Right-channeling also reduces customer hold time. The logic is simple enough: fewer people calling into the center equals fewer people on hold. Statistics show that 80% of people are put on hold, with an average of 10 to 20 minutes of hold time per week2. Interestingly enough, 66% of customers say that valuing their time is the most important thing a company can do to provide them with good customer service3. A consistently long hold time is not a great way to value a customer’s time. Contact centers can reduce this point of frustration for customers by working with self-service technology to right-channel customers.

A further benefit to right-channeling customers is that they can integrate with contact center systems and remove old-school interactive voice response (IVR) systems. There is nothing more frustrating than going through a phone menu after attempting to self-serve, since the customer has to start the transaction from scratch. By removing old IVR barriers that were originally intended to deflect calls, customers no longer need to endure “IVR hell.” Instead, implementing self-service tools like virtual agents provides a smoother transition from self-service to live assistance, where the live rep has a record of the virtual agent conversation to understand where the customer is in the information-gathering process and respond with the best answer.

Virtual Agents Can Help CSR

Virtual agents can also be a great asset to a CSR by providing a more consistent and efficient contact center experience. They can increase customer satisfaction because the virtual agent and CSR can work from the same knowledge base and will provide the same answer via virtual agent, email response or live call. VA technology also helps eliminate the need for CSRs to transfer calls. Traditionally, CSRs specializing in one department would transfer customers with questions not specific to their department, where the customer would most likely be put on hold again, with no guarantee that the issue would be resolved by the next representative. Now CSRs can type their questions into a Virtual Agent “Ask” feature, receive the right answer on the spot and resolve the customer issue then and there.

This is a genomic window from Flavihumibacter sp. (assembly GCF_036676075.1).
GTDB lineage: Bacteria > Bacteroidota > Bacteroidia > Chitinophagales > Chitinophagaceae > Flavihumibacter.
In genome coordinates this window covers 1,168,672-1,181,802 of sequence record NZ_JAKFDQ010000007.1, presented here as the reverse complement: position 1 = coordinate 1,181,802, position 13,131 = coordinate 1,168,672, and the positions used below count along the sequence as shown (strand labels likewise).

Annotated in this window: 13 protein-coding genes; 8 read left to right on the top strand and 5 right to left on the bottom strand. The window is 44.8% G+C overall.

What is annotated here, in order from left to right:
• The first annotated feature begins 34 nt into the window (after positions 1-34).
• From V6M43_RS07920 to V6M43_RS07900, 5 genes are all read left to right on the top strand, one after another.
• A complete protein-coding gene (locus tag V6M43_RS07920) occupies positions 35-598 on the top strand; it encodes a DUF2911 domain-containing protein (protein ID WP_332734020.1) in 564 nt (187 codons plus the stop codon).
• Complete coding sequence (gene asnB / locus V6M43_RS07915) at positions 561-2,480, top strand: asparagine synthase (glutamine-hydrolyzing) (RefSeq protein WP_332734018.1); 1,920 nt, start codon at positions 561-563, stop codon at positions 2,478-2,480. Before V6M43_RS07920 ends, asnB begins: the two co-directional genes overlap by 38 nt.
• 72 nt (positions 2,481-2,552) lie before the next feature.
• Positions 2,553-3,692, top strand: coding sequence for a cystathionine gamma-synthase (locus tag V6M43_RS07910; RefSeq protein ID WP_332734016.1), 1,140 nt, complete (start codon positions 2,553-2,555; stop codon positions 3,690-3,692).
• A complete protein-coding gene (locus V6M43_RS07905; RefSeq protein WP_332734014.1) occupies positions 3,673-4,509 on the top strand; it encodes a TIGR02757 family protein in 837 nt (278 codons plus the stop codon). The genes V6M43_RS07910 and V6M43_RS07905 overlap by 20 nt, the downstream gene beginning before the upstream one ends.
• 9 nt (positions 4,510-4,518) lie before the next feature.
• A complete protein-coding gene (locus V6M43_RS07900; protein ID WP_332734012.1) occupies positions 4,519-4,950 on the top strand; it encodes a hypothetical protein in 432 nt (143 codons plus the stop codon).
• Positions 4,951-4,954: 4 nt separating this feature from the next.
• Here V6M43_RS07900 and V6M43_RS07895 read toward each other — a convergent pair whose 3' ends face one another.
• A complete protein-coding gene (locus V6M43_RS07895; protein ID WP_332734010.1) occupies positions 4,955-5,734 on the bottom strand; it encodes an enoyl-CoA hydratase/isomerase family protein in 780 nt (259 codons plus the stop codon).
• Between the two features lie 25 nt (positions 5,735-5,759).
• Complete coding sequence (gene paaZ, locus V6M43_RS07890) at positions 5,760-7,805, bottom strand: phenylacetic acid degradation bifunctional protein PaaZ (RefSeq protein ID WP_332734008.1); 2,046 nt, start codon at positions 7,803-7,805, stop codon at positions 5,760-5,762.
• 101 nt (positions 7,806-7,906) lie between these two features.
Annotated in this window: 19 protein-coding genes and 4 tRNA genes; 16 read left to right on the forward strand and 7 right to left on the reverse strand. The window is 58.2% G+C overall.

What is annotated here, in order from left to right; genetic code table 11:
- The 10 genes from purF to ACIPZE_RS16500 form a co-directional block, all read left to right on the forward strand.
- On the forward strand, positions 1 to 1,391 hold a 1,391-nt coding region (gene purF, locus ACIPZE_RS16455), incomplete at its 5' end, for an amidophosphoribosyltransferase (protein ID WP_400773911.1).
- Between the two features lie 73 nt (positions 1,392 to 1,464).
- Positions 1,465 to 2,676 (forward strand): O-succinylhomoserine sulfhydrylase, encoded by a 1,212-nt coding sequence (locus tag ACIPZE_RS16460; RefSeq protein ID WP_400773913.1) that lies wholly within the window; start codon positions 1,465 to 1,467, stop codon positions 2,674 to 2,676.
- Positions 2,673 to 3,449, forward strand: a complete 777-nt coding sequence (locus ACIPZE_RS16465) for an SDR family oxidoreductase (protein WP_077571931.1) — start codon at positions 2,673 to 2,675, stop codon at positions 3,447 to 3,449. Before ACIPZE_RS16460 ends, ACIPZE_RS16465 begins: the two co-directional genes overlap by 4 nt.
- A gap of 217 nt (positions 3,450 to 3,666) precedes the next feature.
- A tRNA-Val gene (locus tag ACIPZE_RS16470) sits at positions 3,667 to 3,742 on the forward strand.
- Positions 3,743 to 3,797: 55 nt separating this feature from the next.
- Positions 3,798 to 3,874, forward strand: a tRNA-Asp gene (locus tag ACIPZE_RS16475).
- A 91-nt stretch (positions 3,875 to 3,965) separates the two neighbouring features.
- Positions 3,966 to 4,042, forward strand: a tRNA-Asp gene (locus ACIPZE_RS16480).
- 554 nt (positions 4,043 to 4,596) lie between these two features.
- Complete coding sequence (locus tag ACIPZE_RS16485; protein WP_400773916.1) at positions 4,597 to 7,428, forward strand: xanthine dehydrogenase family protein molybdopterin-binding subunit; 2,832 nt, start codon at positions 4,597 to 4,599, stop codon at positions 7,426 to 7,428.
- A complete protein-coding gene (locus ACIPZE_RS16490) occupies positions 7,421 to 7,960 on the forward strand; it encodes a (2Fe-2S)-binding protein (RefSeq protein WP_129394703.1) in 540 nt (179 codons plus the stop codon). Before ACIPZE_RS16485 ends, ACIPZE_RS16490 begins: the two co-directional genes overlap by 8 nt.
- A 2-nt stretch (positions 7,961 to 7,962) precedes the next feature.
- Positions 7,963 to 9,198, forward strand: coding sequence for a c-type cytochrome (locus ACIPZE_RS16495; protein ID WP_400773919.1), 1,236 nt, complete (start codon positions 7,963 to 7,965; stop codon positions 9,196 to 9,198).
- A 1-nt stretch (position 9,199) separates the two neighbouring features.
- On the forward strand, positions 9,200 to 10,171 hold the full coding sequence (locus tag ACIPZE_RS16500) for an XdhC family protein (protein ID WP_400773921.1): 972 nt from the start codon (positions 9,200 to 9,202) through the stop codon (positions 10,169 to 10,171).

With 73% of customers still using the phone for support, self-service and contact centers have the opportunity to make a formidable team capable of tackling any issue when paired together. Instead of shying away from self-service, contact centers should embrace self-service and use it as an advantage to boost customer satisfaction and ultimately improve customer loyalty.

End Notes:
1. Leggett, Kate. “Understand Communication Channel Need to Craft your Customer Service Strategy”. Forrester Research Inc. March 11th, 2013.
2. Levinson, Stuart. “Solving the Customer Service Gap Through Mobile Innovation.” April 11th, 2013. May 21st, 2013.
3. Leggett, Kate. “Navigate the Future of Customer Service”. Forrester Research Inc. February 1st, 2013.

David Lloyd
David Lloyd is CEO of IntelliResponse, a leading enterprise virtual agent software provider. Formerly CTO & VP Client Services, David has led IntelliResponse's expansion into social and mobile, and the transformation of its analytics towards customer intelligence. He previously directed technology strategy for several marketing and customer service companies.


  1. Thanks for this insightful article, David. Really appreciate it. I think we ought to be rejoicing that the contact center industry is not stuck in the past, and that it continues to evolve rapidly. Is it good for customer service? Absolutely. It’s amazing that we now have social, the cloud and even virtual agents to support the existing systems.

    Customers have more options than ever. This enables your business to meet them right where they are. As a matter of fact, the changes help the business differentiate itself from the rest, enabling it to focus only on value – what can the business do what others cannot. It’s fine to create a ‘self-service’ culture but we need the right call center tools to make it happen. Customers want to know that you are only committed to building loyalty.